There’s a song that starts I LOVE A RAINY DAY, … Well it’s cold and wet and miserable today, especially since I turned the pilot off on my heater and cleaned up my wood stove for warmer weather.
I can’t say I’m loving this rainy day, but we definitely need it. And, there is comfort to hanging out in your robe and slippers for half a day, to work on a project set aside and waiting. For me, a couple of unfinished rugs and one needing repair. And a chance to slog through saved scraps for quilts and begin another while other blocks lay forgotten and tucked away.
I took the time to read some poetry and I like this one enough to share. It is in the public domain.
Loveliest of Trees, The Cherry, Now
Loveliest of trees, the cherry now
Is hung with bloom along the bough,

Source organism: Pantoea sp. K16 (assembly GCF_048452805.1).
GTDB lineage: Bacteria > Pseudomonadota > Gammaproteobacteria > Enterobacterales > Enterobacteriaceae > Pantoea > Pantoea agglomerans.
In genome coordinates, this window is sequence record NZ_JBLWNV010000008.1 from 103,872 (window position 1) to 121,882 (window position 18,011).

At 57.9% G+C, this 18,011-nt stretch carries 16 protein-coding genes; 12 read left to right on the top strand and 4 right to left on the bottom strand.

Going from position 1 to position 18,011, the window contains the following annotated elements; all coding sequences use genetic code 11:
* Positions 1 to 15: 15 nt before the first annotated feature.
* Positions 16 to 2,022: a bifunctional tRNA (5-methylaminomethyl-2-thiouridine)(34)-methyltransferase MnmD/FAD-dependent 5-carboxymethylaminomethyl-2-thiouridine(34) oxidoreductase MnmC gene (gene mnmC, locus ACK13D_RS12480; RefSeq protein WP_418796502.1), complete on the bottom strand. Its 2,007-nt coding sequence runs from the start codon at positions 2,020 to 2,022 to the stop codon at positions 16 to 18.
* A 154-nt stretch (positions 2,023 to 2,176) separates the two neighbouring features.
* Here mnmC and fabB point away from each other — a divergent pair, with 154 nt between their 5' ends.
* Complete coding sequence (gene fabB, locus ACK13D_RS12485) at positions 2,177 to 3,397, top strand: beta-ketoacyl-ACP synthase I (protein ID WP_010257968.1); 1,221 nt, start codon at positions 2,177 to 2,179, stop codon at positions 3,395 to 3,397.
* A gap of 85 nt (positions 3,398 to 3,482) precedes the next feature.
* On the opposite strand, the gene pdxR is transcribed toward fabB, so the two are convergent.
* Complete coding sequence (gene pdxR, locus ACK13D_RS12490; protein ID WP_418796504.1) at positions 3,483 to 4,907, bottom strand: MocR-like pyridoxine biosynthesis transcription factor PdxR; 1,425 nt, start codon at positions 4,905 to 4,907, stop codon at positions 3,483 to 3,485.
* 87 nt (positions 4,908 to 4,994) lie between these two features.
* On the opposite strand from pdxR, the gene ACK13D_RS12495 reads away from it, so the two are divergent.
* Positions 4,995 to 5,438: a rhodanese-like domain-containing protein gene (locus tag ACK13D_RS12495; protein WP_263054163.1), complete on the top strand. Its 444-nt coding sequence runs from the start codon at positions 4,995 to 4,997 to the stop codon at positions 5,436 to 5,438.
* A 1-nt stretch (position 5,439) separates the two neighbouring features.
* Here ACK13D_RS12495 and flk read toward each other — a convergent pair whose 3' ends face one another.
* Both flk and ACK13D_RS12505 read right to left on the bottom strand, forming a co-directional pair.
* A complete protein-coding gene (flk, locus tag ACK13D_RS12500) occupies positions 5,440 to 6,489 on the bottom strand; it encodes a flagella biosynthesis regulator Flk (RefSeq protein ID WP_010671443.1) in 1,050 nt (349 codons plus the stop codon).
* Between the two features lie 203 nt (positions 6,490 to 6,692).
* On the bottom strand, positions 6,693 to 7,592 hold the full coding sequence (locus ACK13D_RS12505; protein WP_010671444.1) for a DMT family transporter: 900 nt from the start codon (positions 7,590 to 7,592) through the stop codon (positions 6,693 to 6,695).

And stands about the woodland ride
Wearing white for Eastertide.
Now, of my threescore years and ten,
Twenty will not come again,
And take from seventy springs a score,
It only leaves me fifty more.
And since to look at things in bloom
Fifty springs are little room,
About the woodlands I will go
To see the cherry hung with snow.
By A. E. Housman
I normally don’t like poems that don’t rhyme, but this one reminded me of journey’s I’ve had on trains and it was just as described in this narrative poem.
The Dining Car of the Southern Crescent, By John Campbell
The Southern Crescent
snakes its way through
the rolling fog shrouded
a young man on spring break,
returning home from
college, crosses the creaky
passageway that leads from
Pullmans to the dining car.
Breakfast smells give rise to
an ambitious order of fresh coffee,
country ham with red eye gravy,
grits, scrambled eggs and
biscuits with blackberry jam.
The waiter, agile and accomplished,
dressed in a white starched apron,
steadies himself against the swaying
motion of the train; with serving tray
in hand and balanced, he places the
piping hot breakfast on a table decked
with a linen table cloth, pewter
creamers, thick silverware, coffee